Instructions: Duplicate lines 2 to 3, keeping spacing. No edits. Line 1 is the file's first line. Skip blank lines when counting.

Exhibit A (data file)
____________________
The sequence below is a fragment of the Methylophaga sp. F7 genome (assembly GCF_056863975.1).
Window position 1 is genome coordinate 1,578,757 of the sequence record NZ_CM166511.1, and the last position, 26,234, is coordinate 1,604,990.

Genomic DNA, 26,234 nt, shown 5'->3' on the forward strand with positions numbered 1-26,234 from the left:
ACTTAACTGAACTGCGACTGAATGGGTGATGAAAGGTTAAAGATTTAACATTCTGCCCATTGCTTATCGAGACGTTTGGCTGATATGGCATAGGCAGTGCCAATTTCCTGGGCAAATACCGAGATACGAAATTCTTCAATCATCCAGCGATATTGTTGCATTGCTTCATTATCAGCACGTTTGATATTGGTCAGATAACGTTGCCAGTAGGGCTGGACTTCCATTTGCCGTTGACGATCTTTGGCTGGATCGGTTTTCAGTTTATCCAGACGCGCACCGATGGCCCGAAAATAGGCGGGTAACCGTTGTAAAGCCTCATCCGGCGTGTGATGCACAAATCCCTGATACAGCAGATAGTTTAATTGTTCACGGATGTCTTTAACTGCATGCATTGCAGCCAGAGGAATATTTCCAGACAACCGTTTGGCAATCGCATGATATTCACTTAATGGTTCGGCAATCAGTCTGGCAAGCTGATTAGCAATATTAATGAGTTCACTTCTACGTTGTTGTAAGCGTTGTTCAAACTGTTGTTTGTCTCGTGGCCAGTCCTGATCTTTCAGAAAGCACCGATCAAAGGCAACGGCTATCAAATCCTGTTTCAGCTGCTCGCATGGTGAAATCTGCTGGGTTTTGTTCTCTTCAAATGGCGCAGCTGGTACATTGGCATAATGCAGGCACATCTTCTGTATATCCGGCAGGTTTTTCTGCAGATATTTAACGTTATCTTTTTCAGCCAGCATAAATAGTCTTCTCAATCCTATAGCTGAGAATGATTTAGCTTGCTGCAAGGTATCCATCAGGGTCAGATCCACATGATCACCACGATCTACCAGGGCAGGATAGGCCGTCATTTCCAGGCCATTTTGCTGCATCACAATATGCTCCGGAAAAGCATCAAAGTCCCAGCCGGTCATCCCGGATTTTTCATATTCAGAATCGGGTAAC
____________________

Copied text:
Window position 1 is genome coordinate 1,578,757 of the sequence record NZ_CM166511.1, and the last position, 26,234, is coordinate 1,604,990.

Genomic DNA, 26,234 nt, shown 5'->3' on the forward strand with positions numbered 1-26,234 from the left: